Let's say you are CEO of a coal corporation, and you want to get at the black gold deep inside the beautiful, verdant mountains of Appalachia. You have a choice.
Let’s say you are CEO of a coal corporation, and you want to get at the black gold deep inside the beautiful, verdant mountains of Appalachia. You have a choice.
You could use industrial ingenuity and environmental finesse to extract the coal. But, hey, why not just demolish the entire top third of those mountains with explosives, bulldoze the resulting rubble down the mountainsides into the streams below, then simply scoop out the coal? Yes, it’s brutish and nasty, but, wow, so much more profitable for your corporation! What’s a CEO to do?
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Of course, the coal barons have chosen what’s euphemistically known as “mountaintop removal.” This is why America has regulatory agencies – to restrain such greedheaded destruction. So… Where are the restrainers? Rushing to legalize the sledgehammering of Appalachia.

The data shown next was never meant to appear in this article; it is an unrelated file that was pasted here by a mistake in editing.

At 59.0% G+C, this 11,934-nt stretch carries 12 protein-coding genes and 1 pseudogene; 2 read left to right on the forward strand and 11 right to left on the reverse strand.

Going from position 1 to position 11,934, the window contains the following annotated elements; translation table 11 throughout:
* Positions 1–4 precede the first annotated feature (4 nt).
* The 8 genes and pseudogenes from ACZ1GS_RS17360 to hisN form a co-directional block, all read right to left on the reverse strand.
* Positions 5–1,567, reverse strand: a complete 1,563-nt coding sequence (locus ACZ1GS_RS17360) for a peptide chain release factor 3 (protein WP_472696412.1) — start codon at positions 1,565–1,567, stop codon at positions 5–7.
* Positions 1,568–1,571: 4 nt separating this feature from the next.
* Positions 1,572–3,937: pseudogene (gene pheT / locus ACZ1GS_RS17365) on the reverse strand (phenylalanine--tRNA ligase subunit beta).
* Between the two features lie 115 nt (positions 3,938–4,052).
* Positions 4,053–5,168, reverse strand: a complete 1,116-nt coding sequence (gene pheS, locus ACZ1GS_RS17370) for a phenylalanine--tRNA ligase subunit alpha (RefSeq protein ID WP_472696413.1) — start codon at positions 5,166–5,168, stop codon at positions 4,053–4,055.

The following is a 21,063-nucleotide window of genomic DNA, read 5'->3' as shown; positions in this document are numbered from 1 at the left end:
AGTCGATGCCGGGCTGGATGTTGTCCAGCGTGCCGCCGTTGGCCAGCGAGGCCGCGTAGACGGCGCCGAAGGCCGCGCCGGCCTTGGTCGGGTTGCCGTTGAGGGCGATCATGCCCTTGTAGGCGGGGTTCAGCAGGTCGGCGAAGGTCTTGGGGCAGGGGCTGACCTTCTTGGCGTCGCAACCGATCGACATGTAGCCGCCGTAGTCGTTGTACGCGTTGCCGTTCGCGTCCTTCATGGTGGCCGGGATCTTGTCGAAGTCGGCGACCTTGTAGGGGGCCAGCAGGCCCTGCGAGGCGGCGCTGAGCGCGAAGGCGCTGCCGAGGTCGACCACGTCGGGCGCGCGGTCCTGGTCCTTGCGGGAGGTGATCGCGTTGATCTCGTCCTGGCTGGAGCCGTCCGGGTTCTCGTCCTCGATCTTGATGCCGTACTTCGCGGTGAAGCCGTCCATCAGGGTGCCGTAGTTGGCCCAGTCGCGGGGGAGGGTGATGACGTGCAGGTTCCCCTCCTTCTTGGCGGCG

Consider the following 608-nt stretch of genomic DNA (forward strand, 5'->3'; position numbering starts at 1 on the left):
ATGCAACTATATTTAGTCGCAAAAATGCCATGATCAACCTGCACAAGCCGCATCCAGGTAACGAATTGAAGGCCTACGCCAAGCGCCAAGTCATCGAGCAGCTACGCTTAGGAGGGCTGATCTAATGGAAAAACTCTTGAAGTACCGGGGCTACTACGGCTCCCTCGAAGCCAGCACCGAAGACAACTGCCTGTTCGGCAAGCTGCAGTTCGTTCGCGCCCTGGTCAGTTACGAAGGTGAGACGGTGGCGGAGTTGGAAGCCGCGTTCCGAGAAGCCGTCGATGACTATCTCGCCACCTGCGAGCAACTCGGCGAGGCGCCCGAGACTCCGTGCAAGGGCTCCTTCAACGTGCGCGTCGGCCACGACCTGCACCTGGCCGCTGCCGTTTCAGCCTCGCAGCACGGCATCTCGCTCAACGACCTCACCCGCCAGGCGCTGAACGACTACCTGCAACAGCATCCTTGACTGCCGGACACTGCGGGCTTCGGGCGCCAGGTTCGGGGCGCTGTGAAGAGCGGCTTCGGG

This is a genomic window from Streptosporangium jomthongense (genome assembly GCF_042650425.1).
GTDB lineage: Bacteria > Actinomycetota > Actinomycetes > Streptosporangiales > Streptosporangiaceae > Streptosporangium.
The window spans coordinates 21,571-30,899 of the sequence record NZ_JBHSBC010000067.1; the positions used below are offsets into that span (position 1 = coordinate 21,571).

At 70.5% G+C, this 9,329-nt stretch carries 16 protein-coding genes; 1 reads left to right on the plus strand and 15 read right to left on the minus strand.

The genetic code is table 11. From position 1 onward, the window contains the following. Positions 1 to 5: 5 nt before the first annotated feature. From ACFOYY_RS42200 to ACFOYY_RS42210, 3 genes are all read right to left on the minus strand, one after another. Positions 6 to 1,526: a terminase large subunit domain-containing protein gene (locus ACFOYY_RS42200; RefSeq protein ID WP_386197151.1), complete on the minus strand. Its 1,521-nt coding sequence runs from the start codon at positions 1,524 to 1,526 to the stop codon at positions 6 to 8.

The Bush administration, at the behest of coal corporations that were generous financial backers of George W, have delivered a new rule to “clarify” a 25-year-old ban on dumping mountaintop rubble into valley streams. This clarification is a shameful semantic sham, declaring that the coal giants “must not” dump their spoil into Appalachia’s pristine waters unless the corporations say they must – and even then the profiteers should try to minimalize the destruction “to the extent practicable.”
This regulatory cave in was announced by the head of Bush’s council on environmental quality. Guess who he is? Bingo, if you said he’s a former lobbyist for the coal barons! Why are we not surprised? The new rule will take effect only three weeks before Bush & Company leave office – a priceless departing gift to brutish decapitators of Appalachia.
You have to see this environmental grotesquerie to comprehend it. To see photos – and to help overturn Bush’s giveaway – go to Ohio Valley Environmental Coalition’s website at www.ohvec.org.
“Rule Would Ease Mining Debris Disposal,” The Washington Post, December 3, 2008.
“Coal Mining Debris Rule I Approved,” The New York Times, December 3, 2008.